“I am here today not because I want to be. I am terrified. I am here because I believe it is my civic duty to tell you what happened to me while Brett Kavanaugh and I were in high school.”
Thus began Dr. Christine Blasey Ford’s testimony before the US Senate Judiciary Committee. The professor of psychology at the University of Palo Alto was the first of the women who have accused Kavanaugh, a candidate being considered for the Supreme Court, of sexual assault and attempted rape.
Despite her compelling account of being forced into an empty bedroom and assaulted by Kavanaugh, the conservative federal judge was advanced along party lines toward a floor vote in the US Senate. In its role to “advise and consent” on presidential nominations to the nation’s highest court, the Republican-controlled committee listened to both sides but refused to allow the FBI to re-open a background check in light of the new accusation.
The hearing grabbed the attention of the US media, which stood ready to report every bit of news coming from the hall on Capitol Hill where the committee met to hear Ford’s testimony, followed by Kavanaugh’s.
From her first words, Ford looked like a perfectly credible witness, as she recounted, in a soft and often shaky voice, how she was assaulted 36 years ago during a party organized by upper-class teenagers. She described a scene that could be imagined all-too-easily: after having one beer, the 15-year-old Ford went to the bathroom upstairs, where the 17-year-old Kavanaugh and his friend Mark Judge, both drunk, accosted her, pushed her into a bedroom, closed the door and tried to rape her, failing only because they were too drunk and because she was wearing a one-piece swimsuit under her clothes.
She was asked multiple times about her most vivid memory of that afternoon, and Ford’s response was a punch to the gut: “the laughter, the uproarious laughter between the two [men], and their having fun at my expense.” She talked about her shame, about her fear of telling her parents that she had been in a stranger’s house drinking beer with boys without any adults around, about her desire to forget and then her remorse which re-emerged in the form of anxiety, claustrophobia and difficulty in trusting men, the causes of which she finally put into words in 2012 during a couples’ therapy session and then worked on in one-on-one therapy.
The story Ford told was, sadly, a familiar one, yet another fruit of the “boys will be boys” culture that was widely accepted in the ‘80s, but much less so now, in the #MeToo era. “This is not a trial of Dr. Ford, it is a job interview for Judge Kavanaugh,” said Democratic Senator Dianne Feinstein at the beginning of the hearing, reminding the senators why they were there: to decide whether or not to appoint Kavanaugh to the highest court of the US, a role that is held for life.
The Republicans on the committee, all of them men, understood that it would be counterproductive in terms of optics to have a female victim of sexual violence be interrogated by men, and called up a Republican prosecutor from Arizona, Rachel Mitchell, who, try as she might, found it very difficult to discredit a witness that seemed unassailable, who didn’t hide her weakness, pain and humiliation. Ford had started trying to bring her story to public attention when Kavanaugh’s name was just one of five on Trump’s shortlist, and her decision upended her life and that of her family.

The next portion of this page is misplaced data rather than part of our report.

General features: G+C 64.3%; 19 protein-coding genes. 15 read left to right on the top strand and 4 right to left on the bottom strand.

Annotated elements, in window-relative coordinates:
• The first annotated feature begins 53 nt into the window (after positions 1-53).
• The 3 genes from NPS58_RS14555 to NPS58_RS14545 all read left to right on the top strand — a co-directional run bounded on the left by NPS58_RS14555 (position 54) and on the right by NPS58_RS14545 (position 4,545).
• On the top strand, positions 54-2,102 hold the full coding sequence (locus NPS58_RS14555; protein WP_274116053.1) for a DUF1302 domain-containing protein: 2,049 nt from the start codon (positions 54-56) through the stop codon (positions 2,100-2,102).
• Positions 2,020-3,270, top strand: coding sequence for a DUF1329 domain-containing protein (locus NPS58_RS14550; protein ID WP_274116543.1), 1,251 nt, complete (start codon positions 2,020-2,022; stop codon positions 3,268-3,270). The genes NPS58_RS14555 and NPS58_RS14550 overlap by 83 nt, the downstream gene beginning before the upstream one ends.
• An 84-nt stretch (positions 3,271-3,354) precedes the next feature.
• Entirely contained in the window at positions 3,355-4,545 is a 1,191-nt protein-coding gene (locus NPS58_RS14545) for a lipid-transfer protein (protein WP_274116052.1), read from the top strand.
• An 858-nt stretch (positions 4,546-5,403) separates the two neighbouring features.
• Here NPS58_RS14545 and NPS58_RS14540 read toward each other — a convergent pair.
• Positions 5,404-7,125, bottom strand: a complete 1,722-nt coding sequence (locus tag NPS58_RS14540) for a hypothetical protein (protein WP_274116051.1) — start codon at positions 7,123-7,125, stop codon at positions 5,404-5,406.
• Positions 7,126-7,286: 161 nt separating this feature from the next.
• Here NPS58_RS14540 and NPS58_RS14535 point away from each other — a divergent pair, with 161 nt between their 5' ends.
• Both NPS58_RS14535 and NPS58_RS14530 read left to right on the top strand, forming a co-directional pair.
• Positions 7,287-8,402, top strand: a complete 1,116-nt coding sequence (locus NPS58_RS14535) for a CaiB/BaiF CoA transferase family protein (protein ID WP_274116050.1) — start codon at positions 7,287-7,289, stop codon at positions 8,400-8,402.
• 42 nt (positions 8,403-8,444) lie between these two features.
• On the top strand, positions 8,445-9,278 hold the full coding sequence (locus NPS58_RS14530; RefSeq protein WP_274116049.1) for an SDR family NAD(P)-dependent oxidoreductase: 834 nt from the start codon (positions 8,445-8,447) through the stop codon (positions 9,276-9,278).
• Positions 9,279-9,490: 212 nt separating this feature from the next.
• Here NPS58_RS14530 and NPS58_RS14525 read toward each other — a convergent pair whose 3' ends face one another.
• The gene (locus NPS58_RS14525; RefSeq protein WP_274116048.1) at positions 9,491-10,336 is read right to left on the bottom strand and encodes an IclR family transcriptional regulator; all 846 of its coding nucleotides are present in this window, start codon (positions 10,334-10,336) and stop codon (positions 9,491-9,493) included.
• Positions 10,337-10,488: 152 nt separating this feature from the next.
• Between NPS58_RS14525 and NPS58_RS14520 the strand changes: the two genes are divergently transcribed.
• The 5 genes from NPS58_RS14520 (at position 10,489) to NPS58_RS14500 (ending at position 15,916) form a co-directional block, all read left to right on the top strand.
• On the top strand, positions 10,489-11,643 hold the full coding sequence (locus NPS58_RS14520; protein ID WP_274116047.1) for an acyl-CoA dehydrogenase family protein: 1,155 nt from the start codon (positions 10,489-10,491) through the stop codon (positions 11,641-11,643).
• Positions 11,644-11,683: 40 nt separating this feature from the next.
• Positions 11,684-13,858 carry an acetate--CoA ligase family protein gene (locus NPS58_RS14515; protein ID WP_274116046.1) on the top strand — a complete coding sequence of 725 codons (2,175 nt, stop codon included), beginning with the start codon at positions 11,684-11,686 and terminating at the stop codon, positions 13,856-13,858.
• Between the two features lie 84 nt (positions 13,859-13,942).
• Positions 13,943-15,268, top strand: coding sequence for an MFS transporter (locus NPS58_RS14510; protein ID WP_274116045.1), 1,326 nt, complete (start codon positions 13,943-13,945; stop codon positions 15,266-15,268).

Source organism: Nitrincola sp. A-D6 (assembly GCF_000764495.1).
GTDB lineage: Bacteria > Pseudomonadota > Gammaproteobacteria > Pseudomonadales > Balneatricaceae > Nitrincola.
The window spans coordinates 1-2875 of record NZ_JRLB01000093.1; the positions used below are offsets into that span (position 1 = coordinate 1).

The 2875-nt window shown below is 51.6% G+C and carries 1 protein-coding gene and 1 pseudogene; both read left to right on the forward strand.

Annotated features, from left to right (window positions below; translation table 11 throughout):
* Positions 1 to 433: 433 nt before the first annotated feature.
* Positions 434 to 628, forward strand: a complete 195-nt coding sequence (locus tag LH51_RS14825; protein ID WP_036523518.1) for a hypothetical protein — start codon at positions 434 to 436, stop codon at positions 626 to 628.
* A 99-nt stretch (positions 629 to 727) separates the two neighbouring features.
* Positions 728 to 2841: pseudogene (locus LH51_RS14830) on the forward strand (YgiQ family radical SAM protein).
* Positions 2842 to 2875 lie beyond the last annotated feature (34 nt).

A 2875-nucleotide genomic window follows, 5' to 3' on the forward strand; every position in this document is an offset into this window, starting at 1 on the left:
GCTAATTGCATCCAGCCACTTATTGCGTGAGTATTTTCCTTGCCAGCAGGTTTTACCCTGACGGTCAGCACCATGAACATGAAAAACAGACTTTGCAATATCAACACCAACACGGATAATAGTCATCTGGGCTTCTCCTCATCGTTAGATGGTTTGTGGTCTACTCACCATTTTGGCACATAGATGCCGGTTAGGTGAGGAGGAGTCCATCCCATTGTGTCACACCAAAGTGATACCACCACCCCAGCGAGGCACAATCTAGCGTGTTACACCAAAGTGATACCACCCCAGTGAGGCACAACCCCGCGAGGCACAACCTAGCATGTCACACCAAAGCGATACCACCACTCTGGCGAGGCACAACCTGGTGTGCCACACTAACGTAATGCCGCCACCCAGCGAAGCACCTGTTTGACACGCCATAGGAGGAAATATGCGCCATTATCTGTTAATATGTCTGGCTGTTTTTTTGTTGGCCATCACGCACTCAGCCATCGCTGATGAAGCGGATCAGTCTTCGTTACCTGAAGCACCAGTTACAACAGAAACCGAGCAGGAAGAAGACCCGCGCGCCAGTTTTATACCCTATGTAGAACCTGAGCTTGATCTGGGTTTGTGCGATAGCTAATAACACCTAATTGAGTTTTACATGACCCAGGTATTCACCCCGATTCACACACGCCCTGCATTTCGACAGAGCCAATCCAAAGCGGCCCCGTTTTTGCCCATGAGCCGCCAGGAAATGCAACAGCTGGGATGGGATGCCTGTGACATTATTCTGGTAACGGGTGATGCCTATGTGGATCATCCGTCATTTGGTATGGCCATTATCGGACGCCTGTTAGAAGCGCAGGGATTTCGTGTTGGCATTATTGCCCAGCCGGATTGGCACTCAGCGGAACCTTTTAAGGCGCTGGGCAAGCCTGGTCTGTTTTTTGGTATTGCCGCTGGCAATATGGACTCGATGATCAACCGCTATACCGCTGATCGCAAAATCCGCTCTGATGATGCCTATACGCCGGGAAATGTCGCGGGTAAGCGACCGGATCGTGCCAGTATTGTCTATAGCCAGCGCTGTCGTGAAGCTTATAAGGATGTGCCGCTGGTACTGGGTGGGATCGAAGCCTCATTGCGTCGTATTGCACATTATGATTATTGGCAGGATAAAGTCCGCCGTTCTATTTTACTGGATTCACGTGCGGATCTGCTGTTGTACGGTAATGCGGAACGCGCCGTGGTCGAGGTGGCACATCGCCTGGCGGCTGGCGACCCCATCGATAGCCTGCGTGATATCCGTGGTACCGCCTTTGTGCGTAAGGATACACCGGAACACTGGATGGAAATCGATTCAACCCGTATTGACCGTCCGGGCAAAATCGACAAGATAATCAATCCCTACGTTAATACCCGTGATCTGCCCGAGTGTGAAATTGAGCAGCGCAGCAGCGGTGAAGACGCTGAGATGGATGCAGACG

While the Democratic senators requested that the only eyewitness to the violent episode, Mark Judge, be made to testify, the Republicans in the majority refused, and also rejected the possibility of a non-partisan FBI investigation. Kavanaugh, in his own statement, in which he struck an angry and defiant tone, suggested that Dr. Ford might have been attacked, but not by him, and that she must be confusing him with someone else—a possibility she categorically denied.
As the hearing continued, three Republican governors joined the call to postpone Kavanaugh’s confirmation hearings in order to conduct a full investigation, and news outlets reported there was a fourth woman who said she had experienced violence at the hands of Kavanaugh and Judge, his drinking buddy.
On Wednesday, Trump, during a surreal press conference he held at the UN, doubled down on his support for Kavanaugh: after all, he said, women often invent lots of things—like harassment and rapes—for fame and money. Trump reaffirmed his support on Twitter after Kavanaugh’s testimony.
But Trump’s rhetoric was belied by the polite and cultured image of Ford. The moderate Republican female senators Lisa Murkowski and Susan Collins, who hold crucial swing votes, have issued statements that appeared to leave open the possibility of them voting against Kavanaugh’s Supreme Court appointment, as a large protest march is being organized at the headquarters of Congress on Capitol Hill.
During the committee hearing, Democrats repeatedly called for an FBI investigation to examine the evidence and the witnesses. Republicans rejected the idea, saying there was nothing the FBI could discover that the committee could not—all the while refusing to invite other witnesses to testify before their panel.
Then, at the last minute, Senator Jeff Flake, an avowed anti-Trump Republican from Arizona, said he would not cast a final vote in favor of Kavanaugh until the FBI was allowed to investigate Ford’s allegation. It left a small window open for those interested in the truth.
Additional reporting by Ben Wolford and Eugen Russo.
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